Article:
Here’s the weekly breakdown:
Training Days: 2 (To Date: 44)
Rest Days: 5 (To Date: 47)
Body Weight: 149.5 (Net Gain/Loss: -10.5)
Running Days: 2 (To Date: 34)
Running Miles Logged: 31.7 (To Date: 345.8)
Average: 15.8 (Short = 11.6, Long = 20.1)
Repetition and routine. One flows naturally from the other. Repeat a given process, a given pattern of steps, enough times, and it becomes routine, second nature. I’ve been reminded of this over the course of the past week. With Charlotte’s arrival, Kelli and I have “re-allocated” some of our domestic roles. This applies especially to Marin’s needs. Whereas Kelli usually handled Marin’s bedtime routine, that has now come under my purview.
The routine is unfailingly faithful to a set of steps followed in a particular order: We read a book, usually while Marin lays on her lamb Pillow Pet. Then, as she grows tired, we move to her bedroom, where she climbs into her toddler bed. I turn on a fan, and then a humidifier, and then a CD player with soft children’s lullaby music. Finally, as Marin drifts off to sleep, I sit in the glider in the corner of the room until she’s out for the night. Any deviation from this routine is immediately noticed by Marin, who will point out the step we skipped, and who will wait until we’ve corrected the error and all is right again in the world before we can resume the bedtime routine.
Routine creeps in in other parts of life as well. When Kelli and I go rock climbing or ice climbing or mountaineering, we always follow the same routine: checking that one another’s harnesses are fastened correctly; that the gates on carabiners are locked; that we’ve tied knots into the ends of our rope on rappel, even if we’re certain the ropes will reach the ground. That’s because routine keeps us safe, especially in a high risk environment like rock climbing. In an emergency, or if we’re fatigued, or if we’re escaping from a route in bad weather, we fall back on our habits, and habits are formed by repetition and routine. When it matters most, we want to make sure we’re doing everything as safely as we can. Which is why we adhere to our routine, even when the risk isn’t as palpable and the danger doesn’t seem as immediate. Routine keeps us safe.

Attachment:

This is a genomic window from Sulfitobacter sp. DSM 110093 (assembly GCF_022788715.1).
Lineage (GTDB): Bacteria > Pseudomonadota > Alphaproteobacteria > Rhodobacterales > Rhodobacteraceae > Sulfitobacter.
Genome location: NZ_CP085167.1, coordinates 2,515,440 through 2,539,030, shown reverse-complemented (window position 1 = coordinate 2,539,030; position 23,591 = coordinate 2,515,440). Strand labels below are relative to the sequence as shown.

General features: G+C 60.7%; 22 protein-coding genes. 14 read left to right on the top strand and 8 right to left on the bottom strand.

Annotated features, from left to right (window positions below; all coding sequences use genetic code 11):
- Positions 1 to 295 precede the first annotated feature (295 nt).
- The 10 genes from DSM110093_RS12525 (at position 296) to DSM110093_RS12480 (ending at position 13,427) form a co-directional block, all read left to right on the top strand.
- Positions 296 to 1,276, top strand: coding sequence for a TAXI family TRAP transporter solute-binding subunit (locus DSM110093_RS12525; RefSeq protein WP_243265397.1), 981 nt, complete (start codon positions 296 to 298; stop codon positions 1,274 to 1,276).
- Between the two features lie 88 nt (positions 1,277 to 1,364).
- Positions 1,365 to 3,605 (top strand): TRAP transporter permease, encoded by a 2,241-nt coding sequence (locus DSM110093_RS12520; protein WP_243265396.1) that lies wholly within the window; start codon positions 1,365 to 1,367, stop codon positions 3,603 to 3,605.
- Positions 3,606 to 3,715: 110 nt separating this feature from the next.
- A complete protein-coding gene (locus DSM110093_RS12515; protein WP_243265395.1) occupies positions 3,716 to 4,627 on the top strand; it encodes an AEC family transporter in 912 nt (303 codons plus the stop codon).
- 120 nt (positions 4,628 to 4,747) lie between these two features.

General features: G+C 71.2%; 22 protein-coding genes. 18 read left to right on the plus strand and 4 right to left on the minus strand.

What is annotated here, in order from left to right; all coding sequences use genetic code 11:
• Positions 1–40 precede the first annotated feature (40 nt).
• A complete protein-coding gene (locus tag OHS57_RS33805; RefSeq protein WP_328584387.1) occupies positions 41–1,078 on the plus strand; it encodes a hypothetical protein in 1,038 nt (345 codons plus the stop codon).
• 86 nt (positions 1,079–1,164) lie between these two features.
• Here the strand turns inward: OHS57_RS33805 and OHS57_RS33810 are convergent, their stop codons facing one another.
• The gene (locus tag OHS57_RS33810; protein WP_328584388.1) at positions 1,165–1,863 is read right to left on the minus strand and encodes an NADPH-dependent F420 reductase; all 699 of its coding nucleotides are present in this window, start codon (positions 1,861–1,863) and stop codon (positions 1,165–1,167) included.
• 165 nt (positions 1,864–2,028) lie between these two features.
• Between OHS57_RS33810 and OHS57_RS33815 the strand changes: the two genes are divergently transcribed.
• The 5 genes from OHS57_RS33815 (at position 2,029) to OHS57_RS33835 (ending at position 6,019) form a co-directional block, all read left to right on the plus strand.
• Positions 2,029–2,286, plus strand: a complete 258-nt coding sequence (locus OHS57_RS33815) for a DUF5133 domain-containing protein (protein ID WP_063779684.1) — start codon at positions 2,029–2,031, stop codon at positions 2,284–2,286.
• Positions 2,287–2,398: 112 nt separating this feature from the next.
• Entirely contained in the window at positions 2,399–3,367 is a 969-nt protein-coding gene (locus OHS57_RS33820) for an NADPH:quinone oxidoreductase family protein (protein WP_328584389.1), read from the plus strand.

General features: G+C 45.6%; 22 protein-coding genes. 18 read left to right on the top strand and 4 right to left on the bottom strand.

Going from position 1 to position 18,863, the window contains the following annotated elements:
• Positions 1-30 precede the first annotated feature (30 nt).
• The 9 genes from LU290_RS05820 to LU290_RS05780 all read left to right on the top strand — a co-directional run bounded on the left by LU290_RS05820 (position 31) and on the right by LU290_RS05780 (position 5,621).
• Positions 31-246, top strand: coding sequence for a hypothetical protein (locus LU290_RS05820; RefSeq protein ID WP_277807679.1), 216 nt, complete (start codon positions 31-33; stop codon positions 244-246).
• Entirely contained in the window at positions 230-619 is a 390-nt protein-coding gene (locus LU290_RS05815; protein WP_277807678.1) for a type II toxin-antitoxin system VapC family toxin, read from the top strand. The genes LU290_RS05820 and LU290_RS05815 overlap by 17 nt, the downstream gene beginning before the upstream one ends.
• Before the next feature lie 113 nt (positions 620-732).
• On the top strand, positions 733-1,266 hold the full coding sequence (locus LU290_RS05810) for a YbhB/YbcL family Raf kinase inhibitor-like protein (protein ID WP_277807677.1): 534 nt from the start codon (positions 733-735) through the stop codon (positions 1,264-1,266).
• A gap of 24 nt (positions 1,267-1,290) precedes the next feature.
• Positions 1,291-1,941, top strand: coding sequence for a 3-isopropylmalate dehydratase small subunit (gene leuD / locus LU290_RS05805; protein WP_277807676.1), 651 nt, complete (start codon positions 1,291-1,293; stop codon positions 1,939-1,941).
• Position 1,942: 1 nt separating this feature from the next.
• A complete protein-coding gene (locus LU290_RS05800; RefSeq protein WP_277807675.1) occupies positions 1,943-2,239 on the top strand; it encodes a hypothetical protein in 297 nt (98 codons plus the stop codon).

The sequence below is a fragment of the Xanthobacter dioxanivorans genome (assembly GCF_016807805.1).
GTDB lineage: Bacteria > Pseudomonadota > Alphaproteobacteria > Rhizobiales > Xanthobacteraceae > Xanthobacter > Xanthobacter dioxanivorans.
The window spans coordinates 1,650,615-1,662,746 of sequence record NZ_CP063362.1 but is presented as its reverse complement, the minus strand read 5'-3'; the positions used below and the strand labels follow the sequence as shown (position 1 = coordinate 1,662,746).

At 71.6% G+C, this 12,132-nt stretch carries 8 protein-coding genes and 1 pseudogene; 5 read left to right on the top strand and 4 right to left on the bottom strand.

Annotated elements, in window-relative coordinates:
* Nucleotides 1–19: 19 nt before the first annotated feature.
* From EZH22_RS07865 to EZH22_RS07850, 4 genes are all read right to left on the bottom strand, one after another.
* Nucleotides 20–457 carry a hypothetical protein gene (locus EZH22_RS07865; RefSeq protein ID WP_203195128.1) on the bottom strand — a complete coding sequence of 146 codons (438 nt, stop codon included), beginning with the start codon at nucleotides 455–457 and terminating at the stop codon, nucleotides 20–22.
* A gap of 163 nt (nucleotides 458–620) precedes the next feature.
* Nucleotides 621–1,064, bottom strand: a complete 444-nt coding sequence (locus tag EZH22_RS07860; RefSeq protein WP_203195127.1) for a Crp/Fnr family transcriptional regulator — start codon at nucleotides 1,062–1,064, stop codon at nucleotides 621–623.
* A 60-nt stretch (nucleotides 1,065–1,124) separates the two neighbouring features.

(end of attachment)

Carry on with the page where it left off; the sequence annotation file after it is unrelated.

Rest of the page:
This is a useful reminder for the gluten-free lifestyle… The way we routinely check the ingredients label on a product we’ve bought four or five times before. The way we ask a server at a restaurant if the dish is gluten-free when it’s brought to the table, even though we discussed the gluten-free nature of the meal when we ordered the food in the first place. These little things become part of the unfailing routine of the gluten-free lifestyle, precisely because they help to keep us safe. They are the culinary and gastronomic equivalent of always tying knots in the ends of our climbing rope when preparing to rappel.
It’s also a useful reminder for training and endurance racing. The repetition and routine of training week after week, month after month, helps to keep me safe. I learn at what pace I can reasonably run over what distance. My body learns how to cope with the physical demands of trail running such ridiculously long distances. My GI tract learns how to digest food and absorb calories while simultaneously putting out enormous effort. And by learning how my body responds to running 20 or 30 or more miles, I also know when my body is reacting in negative ways; when normal exhaustion or a harmless ache or pain becomes a concern about an actual injury.
Such was my experience on Saturday morning, when I headed for what was supposed to be a 31 mile trail run with 6,000+ vertical feet of elevation gain. I started out feeling quite strong, the miles ticked by initially without too much ado. But sometime around mile 18 or so, I began to feel a strain in the arch of my right foot. This was not part of the routine. In fact, it was a deviation from it. And that put up a red flag for me. I pulled out my cell phone, placed a call to Kelli for a pickup, and pulled the plug on my run after 20 miles and about 4,000 feet. I didn’t want the nuisance of the strain to progress to a full-blown injury. As much as I have a training plan I’m trying to stick to, I also have to listen to my body. The pounding it takes putting in these kinds of miles demands that I take care of it the best I can.
And so I rested Sunday, and will rest today. The foot is feeling good, and tomorrow I’ll head out for a moderate run to assess how it’s doing. (I have a feeling I’ll be in good shape…)
Finally, my NFCA fundraising total is now up to $1,315, or 26% of my goal. Many thanks this week go out to Derek K. and Jaimi S., Logan C., Seneca M. and New Planet Gluten-Free Beer, and David. N for their generous donations. If you haven’t made a donation yet, please help me support the National Foundation for Celiac Awareness! Visit my fundraising page and make a donation today!